Cyprus`s debt despite the €6.3 billion spike due to the Covid pandemic has managed to extend the debt’s maturity curve, rending debt servicing “comfortable,” Cyprus Public Debt Management Office (PDMO) has said in its annual report for 2020.
According to the PDMO’s annual report, Cyprus public debt in 2020 rose by 24 per cent of GDP with the Finance Ministry opting to significantly boost is cash buffers aiming to support the labour market and businesses in the midst of the economic downturn due to the coronavirus pandemic.
Cyprus public debt amounted to €24.8 billion or 118% of GDP in 2020 marked by a contraction of 5.1% of GDP, the PDMO said, noting however that due to the debt issuances of 2020 and swapping deb with longer maturities, Cyprus’ debt maturity profile was further extended to 2050.
“Despite the relatively large amount of public debt and the need for significant reduction, the debt maturity profile is smooth and the annual debt maturities are within comfortable levels and fulfill the objectives set in the Medium Term Debt Management Strategy 2020-2022,” the PDMO said.
Furthermore, the PDMO said that Cyprus net debt is estimated at 101% of GDP in end-2020, that is, excluding cash buffers that amounted €3.61 billion in the end of the year.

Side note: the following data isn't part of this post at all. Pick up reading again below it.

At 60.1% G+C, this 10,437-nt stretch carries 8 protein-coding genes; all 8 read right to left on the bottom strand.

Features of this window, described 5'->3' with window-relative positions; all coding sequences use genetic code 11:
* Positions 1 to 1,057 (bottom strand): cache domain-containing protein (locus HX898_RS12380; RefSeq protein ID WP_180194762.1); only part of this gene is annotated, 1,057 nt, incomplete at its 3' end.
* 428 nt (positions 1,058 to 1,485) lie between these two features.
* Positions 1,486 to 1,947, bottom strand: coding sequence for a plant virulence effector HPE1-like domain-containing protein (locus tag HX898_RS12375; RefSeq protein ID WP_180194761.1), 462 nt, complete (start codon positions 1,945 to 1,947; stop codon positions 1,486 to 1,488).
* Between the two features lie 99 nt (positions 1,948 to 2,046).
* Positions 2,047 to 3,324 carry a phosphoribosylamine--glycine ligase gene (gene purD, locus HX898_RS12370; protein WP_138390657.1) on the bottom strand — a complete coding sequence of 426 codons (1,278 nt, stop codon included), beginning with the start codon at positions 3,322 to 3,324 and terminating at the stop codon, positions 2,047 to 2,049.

Furthermore, the PDMO said that its main risks, mainly refinancing risk, interest rate risk and foreign exchange risk “were affected positively both by longer term debt issuances as well as from liability management transaction executed in February 2020”.
“The EMTN issuances in 2020 with 7-year, 10-year, 20-year and 30-year tenor have certainly led to a significant improvement of the debt maturity profile, thereby increasing the weighted average maturity of debt and as result the reduction of the refinancing risk and the credit risk,” the PDMO said, recalling that Cyprus in February 2020 repaid early its debt to the International Monetary Fund amounting to €717 million.
“Due to the early prepayment of the IMF loan the floating rate debt has marked a significant reduction and the foreign exchange risk reduced to zero,” the PDMO added.